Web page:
“Look long and hard at that tiger, Mom. Who knows how long until they’re extinct. Just like the rhino.”

“You’re an upper, Dude.”

“Just tellin’ it like it is, Mom. Don’t shoot the messenger.”

Since we weren’t at the game, he actually talked–mostly about college. He had finally made his choice, but it was a difficult one, and he wasn’t at peace with it yet. He hated the process of declining acceptances, saying it was like letting some potential future go. He was still worried that he’d do something wrong, make a mistake, choose the wrong place, miss out on something great.

So we talked about how decisions become mistakes only with the benefit of time and a lot of assumptions. In reality, we can only judge one outcome. We have no perspective on the alternative. What would our day have been like had I looked more carefully? Would we have done something else, or would he have slept late while I sat at my computer? We wouldn’t have had the time we were sharing right now. Even if it wasn’t what we’d planned for it to be, we took what we had and made the most of it. While I would have loved to go to the game, I treasured the day exactly as it was.

He’ll never know what might have happened if he’d chosen a different college. The best he can do is embrace the choice, explore its possibilities and move forward. Most of all, he needs to be as understanding of his own mistakes as he was of mine. Maybe I could do a little of that myself.

We still get to go to the game too–only this week instead of last week. It all has a way of working out in the end, if you let it.

It’s your game, Dude. Play ball.

March Madness doesn’t always happen on the court


If all goes well this week, we’ll know which college gets the prize. No, I’m not talking about NCAA basketball. I’m talking about the Dude.

I think back to the beginning of junior year, when the great college hunt began, getting into college seemed like a crapshoot. Every admissions officer was looking for a student with a 4.5 GPA, a sports contract, or a position as the CEO of his or her own non-profit NGO, The Dude is a good student, and usually has a killer fantasy team, but anything more would require he sleep less. I tried not to worry. At least one of the schools he applied to would see his awesomeness. If nothing else, his essays were bound to be an entertaining read. He is, after all, my son.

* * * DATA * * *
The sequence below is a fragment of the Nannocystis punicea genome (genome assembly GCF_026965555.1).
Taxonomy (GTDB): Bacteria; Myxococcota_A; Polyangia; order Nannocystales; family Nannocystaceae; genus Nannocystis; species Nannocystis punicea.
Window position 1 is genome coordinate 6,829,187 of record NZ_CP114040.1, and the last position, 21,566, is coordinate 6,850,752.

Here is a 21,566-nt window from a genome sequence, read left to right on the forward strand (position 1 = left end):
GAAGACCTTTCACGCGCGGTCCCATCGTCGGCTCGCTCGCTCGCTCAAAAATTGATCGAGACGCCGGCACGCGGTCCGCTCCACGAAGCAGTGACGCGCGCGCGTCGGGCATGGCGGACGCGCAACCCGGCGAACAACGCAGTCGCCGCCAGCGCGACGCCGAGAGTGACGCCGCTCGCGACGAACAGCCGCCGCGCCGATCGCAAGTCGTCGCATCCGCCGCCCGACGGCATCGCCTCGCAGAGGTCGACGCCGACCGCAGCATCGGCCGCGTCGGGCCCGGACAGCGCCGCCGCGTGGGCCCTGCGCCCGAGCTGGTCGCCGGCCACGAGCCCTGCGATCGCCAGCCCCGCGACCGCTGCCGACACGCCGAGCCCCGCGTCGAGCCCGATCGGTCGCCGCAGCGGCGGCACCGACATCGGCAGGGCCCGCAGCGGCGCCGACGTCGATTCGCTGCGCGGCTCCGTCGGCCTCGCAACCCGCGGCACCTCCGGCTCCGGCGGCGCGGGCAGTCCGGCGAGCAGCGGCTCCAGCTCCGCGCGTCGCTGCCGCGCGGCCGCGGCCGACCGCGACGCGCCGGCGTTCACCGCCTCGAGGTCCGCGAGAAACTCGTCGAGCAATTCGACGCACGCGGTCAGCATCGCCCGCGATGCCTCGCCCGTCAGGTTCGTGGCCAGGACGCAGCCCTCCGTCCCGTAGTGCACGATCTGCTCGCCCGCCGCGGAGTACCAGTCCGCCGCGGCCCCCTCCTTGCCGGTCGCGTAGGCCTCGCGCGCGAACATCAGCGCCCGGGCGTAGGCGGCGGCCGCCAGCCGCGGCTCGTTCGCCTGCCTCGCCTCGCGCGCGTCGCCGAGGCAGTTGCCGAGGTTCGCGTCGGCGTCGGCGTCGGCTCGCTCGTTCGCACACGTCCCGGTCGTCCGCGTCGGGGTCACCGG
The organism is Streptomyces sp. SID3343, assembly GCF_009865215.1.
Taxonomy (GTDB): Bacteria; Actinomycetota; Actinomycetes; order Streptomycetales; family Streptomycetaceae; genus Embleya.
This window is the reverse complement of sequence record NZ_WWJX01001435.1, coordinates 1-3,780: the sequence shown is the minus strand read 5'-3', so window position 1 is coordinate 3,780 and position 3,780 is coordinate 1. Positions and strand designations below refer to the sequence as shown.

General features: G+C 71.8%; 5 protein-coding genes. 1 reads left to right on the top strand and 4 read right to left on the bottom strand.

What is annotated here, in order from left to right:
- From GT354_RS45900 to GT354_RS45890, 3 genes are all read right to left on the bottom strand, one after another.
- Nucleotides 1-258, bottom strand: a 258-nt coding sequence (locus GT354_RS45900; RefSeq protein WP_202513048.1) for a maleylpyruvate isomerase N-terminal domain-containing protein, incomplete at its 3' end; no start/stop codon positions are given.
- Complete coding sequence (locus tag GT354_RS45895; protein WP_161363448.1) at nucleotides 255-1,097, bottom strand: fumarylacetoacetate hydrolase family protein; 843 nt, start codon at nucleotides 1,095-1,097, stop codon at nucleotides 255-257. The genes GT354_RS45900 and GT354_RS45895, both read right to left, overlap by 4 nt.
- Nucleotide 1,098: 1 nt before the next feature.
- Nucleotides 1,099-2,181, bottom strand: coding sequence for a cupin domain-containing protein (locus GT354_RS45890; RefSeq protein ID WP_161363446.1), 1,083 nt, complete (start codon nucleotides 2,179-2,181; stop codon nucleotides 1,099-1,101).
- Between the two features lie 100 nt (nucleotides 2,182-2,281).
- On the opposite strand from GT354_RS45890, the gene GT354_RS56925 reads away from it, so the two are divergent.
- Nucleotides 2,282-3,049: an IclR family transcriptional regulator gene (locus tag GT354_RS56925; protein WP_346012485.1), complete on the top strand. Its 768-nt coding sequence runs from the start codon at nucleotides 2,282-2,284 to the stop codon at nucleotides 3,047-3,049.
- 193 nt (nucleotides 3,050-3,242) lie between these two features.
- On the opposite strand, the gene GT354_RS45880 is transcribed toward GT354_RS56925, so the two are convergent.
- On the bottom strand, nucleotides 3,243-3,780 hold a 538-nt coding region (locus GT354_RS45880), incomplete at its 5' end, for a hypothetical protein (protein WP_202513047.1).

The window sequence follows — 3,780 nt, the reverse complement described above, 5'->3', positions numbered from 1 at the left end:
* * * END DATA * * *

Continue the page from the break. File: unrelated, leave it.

We did the requisite campus visits, affectionately termed the Dudeapalooza tour, but at the time, The Dude was less than enthused. I dragged him from campus to campus holding tight to the idea that he’d graduate high school at some point and want to live somewhere with less nagging and more parties. The presentations left me enraptured. A seminar where I can invent my own musical instrument? A coffee addicts club? Slam poetry in the cafeteria? Dorms with wi-fi and air conditioning? Sign me up!

He spent his time texting his friends.

Although The Dude was ready for college, he wasn’t ready to fall in love with one. He didn’t have a dream school. He had a well-reasoned set of acceptable choices. Then when the fat envelopes showed up he realized he’d have to pick one.

Over the last two months, we’ve gone through various phases, with each college getting its turn as favorite. Of course, his dad and I have an opinion. My husband is five steps from making it a dictate, but I spent far too many escapades with a toddler who complied with the caveat–“you can make me go, but I won’t enjoy it.” So I’m letting him come to it on his own. Not that he’s making it easy on himself.

He’s poured over the letters, websites and the brochures as if they held some secret clue he’d missed. One university even has a virtual tour app he can access on his phone. His friends aren’t helping much. According to them, the schools he’s chosen are the wrong ones, as in they are Big Ten and not ACC, the only conference that matters.

“This is the most important decision I will make in my entire life.”

My sarcasm meter didn’t go off. He actually meant it, so I gave a thoughtful and empathetic response. “I know it feels that way, and it is probably the most difficult you’ve had to make so far, but there will be others–marriage, children, job opportunities. Let’s keep it in perspective.”

“Pfft–Marriage and children are easy decisions. If you aren’t 100% positive, you shouldn’t do either.”